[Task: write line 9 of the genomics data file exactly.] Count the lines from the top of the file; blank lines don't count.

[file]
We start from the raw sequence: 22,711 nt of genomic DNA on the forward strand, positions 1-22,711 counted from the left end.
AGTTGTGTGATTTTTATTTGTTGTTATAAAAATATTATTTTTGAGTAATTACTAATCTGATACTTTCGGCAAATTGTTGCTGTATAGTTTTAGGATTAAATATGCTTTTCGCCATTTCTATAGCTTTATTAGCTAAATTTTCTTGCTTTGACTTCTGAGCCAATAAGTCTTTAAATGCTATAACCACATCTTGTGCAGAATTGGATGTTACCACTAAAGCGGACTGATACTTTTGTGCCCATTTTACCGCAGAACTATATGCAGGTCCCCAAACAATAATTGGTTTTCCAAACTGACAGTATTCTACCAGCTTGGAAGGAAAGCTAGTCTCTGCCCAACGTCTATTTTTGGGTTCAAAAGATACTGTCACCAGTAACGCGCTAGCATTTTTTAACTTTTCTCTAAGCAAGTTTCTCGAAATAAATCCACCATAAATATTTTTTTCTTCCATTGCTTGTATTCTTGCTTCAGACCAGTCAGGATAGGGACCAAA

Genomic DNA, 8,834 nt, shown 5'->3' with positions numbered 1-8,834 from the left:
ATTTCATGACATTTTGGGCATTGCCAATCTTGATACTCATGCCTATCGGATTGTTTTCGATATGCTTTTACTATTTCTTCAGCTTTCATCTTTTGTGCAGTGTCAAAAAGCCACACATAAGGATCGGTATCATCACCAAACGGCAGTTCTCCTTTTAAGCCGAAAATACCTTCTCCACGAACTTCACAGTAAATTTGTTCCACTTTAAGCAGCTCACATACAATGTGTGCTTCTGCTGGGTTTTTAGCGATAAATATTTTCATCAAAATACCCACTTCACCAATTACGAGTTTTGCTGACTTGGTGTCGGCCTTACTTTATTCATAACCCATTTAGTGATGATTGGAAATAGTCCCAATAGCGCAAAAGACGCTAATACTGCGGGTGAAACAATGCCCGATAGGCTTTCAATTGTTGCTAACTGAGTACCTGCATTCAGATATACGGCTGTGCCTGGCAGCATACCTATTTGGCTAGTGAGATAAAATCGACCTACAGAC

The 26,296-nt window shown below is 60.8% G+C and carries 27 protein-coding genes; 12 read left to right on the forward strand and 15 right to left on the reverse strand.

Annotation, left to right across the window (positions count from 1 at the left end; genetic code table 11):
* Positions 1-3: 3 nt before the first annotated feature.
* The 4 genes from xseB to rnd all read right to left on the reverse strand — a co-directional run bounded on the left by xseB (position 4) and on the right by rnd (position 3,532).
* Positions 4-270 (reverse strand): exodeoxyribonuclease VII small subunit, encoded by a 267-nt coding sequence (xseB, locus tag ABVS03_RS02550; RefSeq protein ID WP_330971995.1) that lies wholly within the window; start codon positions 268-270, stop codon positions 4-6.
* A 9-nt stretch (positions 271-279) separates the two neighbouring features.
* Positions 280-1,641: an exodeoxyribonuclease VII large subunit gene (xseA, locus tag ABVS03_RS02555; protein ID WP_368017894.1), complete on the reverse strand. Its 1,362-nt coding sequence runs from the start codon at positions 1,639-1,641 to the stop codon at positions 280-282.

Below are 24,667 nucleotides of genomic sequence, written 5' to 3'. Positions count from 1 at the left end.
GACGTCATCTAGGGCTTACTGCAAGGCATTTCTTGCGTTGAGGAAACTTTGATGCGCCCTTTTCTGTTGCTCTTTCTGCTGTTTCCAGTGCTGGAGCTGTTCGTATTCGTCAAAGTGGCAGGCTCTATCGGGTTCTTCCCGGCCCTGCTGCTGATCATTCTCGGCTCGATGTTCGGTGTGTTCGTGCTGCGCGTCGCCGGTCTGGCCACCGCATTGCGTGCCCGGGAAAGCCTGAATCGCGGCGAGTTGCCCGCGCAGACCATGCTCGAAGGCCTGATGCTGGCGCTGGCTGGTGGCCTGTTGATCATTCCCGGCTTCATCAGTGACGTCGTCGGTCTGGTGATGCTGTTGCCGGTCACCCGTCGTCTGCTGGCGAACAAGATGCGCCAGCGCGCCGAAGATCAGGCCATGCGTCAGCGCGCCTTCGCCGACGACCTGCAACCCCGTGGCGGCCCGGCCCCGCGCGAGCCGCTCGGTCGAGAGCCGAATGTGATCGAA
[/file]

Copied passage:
* Positions 4-270 (reverse strand): exodeoxyribonuclease VII small subunit, encoded by a 267-nt coding sequence (xseB, locus tag ABVS03_RS02550; RefSeq protein ID WP_330971995.1) that lies wholly within the window; start codon positions 268-270, stop codon positions 4-6.